large gaps in timeline

re
rebecca
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Mon Jul 06, 2009 7:09 pm Post

This may already be possible, but I haven't seen it. I'm writing a book that has a story arc that begins far in the past and then combines with later events.

It would help me if there was a way to put those early events in the timeline, but the gap in years makes it impractical in a straight chronological fashion. Is there a way to stop a timeline at a date, then begin it again at another -- much later -- date?

rebecca

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AmberV
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Mon Jul 06, 2009 7:36 pm Post

That would be quite useful, and a rather common need. Imagine plotting Atonement on a linear chart, for example. Three widely spaced clusters of tightly compacted dots.
.:.
Ioa Petra'ka
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rebecca
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Mon Jul 06, 2009 7:38 pm Post

amber --

what you said.

rebecca

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matt
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Mon Jul 06, 2009 11:21 pm Post

Thanks,
I will add it to the list. At the moment it should shrink that extra time, so that the gap is much smaller and easier to work with.

But there may be times where completely removing rather than shrinking gaps may be more useful. It is really just an extension of the current date folding. Maybe there just needs to be an option that says: hide all gaps longer than X years/months/whatever, where that value is user configurable.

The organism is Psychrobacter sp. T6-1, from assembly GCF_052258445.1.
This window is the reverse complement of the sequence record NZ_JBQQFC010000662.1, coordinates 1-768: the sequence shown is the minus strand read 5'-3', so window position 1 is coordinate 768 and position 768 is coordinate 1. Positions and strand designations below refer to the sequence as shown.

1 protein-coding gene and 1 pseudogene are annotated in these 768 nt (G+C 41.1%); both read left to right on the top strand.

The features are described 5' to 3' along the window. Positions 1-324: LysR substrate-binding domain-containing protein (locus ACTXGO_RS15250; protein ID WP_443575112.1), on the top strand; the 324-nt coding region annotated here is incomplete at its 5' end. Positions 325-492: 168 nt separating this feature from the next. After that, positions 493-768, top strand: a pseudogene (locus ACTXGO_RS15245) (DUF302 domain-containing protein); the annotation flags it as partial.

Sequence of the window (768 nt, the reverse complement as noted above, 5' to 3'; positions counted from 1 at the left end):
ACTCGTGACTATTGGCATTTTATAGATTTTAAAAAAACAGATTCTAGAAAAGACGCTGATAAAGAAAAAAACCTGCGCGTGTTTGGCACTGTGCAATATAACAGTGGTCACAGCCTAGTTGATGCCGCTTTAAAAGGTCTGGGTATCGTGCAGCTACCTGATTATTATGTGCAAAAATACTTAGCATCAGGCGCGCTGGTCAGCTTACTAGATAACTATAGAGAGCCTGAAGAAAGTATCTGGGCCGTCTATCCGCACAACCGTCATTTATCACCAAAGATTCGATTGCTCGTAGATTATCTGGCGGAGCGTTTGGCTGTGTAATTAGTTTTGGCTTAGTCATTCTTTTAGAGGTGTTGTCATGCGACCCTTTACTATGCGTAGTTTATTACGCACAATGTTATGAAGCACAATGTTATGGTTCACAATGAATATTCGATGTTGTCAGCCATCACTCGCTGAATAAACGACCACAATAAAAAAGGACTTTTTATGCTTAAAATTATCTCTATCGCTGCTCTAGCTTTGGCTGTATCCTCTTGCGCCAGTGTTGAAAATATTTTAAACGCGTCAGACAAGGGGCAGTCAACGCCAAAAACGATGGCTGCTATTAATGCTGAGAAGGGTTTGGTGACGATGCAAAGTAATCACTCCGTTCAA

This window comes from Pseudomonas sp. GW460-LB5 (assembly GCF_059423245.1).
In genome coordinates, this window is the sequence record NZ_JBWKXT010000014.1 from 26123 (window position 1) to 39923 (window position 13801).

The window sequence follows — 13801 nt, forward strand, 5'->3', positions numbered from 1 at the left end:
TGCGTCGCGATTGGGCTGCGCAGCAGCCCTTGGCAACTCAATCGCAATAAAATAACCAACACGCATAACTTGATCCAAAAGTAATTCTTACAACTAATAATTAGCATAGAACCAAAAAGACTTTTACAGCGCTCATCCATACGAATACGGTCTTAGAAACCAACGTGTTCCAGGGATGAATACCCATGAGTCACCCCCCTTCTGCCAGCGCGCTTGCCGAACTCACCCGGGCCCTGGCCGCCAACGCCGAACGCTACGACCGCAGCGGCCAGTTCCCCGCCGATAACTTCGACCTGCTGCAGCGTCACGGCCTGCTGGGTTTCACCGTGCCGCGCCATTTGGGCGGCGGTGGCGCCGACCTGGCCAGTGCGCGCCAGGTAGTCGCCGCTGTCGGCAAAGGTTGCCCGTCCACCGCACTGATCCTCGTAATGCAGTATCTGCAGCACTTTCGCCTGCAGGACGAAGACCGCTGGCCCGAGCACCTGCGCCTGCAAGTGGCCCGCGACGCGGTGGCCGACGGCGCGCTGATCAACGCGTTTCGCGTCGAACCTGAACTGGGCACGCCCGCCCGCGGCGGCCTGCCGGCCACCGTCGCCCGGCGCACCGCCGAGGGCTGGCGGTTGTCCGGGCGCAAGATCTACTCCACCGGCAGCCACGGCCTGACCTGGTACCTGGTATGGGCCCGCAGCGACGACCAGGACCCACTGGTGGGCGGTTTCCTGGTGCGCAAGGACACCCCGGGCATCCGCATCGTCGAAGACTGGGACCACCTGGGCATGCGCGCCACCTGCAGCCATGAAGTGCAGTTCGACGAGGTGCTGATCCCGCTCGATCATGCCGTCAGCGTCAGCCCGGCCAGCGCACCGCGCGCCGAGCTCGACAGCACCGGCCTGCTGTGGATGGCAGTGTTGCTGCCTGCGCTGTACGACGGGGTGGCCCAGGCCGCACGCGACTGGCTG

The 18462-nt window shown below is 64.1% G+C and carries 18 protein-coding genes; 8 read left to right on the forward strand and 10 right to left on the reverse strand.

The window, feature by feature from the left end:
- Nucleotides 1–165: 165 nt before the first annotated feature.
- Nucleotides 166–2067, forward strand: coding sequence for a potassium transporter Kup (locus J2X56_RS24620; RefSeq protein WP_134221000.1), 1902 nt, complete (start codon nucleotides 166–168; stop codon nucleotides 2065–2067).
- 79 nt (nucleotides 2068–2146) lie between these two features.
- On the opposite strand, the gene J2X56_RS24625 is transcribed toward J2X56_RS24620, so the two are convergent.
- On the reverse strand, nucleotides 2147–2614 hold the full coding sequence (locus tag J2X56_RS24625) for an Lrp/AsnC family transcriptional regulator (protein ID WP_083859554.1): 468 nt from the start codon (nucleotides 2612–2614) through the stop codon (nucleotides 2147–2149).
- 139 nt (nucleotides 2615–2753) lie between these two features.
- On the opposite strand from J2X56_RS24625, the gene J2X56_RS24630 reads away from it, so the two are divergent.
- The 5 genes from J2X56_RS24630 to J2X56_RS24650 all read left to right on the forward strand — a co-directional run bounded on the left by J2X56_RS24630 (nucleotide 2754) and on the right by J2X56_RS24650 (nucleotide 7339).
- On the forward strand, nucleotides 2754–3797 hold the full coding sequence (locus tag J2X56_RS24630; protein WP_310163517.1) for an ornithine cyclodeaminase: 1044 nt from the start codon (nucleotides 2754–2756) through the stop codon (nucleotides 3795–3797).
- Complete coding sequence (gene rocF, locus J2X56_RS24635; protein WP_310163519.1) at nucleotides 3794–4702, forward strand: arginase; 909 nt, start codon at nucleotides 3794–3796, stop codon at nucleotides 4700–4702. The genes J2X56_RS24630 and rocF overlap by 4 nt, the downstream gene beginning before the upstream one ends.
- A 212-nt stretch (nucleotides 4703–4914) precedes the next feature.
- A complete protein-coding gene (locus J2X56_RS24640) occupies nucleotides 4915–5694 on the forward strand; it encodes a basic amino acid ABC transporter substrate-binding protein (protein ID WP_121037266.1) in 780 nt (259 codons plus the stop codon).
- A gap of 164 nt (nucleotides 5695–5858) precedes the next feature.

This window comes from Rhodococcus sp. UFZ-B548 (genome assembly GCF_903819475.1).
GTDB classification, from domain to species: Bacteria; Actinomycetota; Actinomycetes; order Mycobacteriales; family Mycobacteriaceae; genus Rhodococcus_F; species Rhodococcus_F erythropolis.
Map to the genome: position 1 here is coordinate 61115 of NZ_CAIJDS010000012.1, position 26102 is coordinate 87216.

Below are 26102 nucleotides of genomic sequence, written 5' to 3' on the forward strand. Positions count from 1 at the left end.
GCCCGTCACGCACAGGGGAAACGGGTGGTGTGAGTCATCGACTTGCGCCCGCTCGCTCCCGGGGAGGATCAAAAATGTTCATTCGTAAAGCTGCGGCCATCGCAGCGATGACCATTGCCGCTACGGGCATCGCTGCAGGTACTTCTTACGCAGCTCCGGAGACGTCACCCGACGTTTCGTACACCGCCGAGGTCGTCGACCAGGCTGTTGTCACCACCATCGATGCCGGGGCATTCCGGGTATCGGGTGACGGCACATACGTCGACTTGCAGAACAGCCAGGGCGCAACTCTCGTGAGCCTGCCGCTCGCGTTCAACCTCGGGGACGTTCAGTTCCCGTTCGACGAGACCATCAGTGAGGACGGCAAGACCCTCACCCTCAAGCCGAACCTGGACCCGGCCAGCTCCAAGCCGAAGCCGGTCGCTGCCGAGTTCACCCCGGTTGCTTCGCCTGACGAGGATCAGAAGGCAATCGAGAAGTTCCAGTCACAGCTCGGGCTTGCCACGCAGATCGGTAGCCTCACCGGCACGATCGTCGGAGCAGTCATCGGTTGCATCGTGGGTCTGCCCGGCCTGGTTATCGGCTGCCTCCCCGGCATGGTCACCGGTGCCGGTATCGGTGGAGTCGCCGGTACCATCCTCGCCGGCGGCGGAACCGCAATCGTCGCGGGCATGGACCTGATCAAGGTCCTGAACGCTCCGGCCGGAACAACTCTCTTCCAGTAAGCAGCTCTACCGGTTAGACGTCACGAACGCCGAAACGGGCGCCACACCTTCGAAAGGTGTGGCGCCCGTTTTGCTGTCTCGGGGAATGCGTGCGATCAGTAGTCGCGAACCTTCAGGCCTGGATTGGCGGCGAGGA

I could see it getting confusing if it causes too many gaps though.

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rebecca
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Tue Jul 07, 2009 1:17 am Post

Matt--

Probably some of the more experienced writers need to kick this around to give you a better idea. I would be happy with a device of some sort that just let me define epochs, or periods of years and then place them in the timeline in a linear fashion without empty time between them. I'm sure others will have better ideas.

rebecca

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Thu Jul 09, 2009 2:19 am Post

Matt --

A feature which would help me enormously -- but which may be of little interest to other writers -- would be parallel time lines. My narrative is set in present time, my protagonist telling a story set twenty-five years ago. As he tells it, he reconsiders earlier conclusions/supposition and simultaneously comes upon new information, such that the twenty-five-years-ago story changes significantly from the time he starts telling it until it is done. It would be very covenient if I could put the two time lines alongside each other, to modify the old story in rational pattern as new data come into today's story.

(I apologize if this is incomprehensible. I just drove seven hours home from a high-drama family encounter; mind and soul are slightly frazzled at the moment.)

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druid
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Thu Jul 09, 2009 3:53 pm Post

Interesting suggestions. I guess we're all working on similar projects, where the past and present intermingle. I've encountered two problems: (1) structure: how to advance the story from Alpha to Omega, beginning and end, while dropping in backstory and occasional foreshadows; and (2) genre, the way one's genre (fiction or film) affects presentation. In a novel, people can gather around and listen to story-tellers recount the past. In a film, you can't linger on talking heads or voice-over narration. At least not since the film-noir days. (Chinatown being maybe the last, best example.)